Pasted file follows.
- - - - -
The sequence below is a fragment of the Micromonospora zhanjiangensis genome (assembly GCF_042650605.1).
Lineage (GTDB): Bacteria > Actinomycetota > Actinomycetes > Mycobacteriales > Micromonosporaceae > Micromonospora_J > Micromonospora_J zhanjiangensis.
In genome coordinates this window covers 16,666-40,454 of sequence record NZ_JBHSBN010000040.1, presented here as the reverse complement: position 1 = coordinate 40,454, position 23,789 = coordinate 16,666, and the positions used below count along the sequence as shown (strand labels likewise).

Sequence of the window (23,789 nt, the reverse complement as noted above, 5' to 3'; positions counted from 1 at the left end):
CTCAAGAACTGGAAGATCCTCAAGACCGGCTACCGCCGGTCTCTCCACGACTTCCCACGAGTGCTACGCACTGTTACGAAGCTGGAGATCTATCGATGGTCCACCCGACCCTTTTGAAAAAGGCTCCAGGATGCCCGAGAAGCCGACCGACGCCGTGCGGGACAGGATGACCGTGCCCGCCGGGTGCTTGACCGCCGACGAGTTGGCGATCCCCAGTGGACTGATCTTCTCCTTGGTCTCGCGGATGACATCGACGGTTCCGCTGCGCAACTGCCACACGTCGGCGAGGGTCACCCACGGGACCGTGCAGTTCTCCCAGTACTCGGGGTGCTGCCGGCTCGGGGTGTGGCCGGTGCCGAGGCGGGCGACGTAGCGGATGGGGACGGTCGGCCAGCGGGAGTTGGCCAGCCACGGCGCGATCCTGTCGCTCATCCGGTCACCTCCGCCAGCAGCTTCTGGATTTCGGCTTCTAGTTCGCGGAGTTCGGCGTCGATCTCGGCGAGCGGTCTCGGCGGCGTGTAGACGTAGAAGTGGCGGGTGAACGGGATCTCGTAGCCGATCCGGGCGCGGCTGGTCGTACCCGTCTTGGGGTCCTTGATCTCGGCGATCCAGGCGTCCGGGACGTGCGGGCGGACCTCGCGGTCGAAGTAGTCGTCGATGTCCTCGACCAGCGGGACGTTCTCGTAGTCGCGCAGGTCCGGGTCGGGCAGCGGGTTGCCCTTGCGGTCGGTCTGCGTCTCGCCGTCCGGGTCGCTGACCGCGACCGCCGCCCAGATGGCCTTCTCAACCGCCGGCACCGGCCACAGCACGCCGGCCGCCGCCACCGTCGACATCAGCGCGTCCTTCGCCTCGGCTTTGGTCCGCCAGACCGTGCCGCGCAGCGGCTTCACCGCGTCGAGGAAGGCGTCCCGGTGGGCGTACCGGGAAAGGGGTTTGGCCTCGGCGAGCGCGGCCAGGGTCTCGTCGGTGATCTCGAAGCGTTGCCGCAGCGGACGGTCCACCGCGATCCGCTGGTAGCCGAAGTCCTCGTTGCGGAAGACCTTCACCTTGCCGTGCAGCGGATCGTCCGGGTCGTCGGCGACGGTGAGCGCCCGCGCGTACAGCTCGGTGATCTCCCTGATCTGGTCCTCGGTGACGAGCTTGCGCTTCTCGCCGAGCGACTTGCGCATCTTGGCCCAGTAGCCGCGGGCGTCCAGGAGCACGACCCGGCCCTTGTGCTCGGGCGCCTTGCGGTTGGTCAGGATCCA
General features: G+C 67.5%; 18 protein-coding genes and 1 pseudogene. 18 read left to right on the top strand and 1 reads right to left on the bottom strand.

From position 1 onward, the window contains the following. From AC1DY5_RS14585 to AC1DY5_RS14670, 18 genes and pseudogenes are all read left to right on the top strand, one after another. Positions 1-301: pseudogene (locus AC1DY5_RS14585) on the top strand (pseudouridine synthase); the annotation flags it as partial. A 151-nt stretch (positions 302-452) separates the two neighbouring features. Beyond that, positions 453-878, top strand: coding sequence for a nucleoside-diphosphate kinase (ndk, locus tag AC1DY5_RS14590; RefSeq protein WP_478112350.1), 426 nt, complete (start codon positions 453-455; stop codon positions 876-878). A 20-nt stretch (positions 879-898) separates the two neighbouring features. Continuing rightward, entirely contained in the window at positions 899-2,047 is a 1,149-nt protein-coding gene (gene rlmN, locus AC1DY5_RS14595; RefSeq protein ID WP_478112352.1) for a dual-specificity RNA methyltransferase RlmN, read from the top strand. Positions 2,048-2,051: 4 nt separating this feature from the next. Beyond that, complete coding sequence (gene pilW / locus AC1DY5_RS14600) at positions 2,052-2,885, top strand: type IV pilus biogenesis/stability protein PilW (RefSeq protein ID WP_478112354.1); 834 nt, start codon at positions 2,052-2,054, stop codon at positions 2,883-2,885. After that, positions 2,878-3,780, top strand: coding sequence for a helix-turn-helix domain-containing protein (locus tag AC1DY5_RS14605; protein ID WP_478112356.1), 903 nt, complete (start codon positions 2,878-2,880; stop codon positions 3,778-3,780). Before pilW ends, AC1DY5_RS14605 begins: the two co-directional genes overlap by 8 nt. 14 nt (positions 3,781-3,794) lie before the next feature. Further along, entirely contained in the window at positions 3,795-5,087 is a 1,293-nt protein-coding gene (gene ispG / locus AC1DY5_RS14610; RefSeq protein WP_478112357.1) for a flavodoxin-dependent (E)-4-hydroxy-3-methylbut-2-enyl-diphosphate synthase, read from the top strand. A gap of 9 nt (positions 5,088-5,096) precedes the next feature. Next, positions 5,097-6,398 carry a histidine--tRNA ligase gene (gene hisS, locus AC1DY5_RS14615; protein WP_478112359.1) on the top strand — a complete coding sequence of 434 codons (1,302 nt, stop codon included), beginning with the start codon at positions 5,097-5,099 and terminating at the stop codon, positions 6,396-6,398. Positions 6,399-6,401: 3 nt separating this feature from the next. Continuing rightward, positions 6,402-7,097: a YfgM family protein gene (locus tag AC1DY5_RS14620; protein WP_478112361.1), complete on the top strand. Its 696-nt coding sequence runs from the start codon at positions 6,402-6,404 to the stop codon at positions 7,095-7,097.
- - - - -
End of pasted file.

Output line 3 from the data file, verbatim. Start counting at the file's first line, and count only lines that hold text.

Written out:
In genome coordinates this window covers 16,666-40,454 of sequence record NZ_JBHSBN010000040.1, presented here as the reverse complement: position 1 = coordinate 40,454, position 23,789 = coordinate 16,666, and the positions used below count along the sequence as shown (strand labels likewise).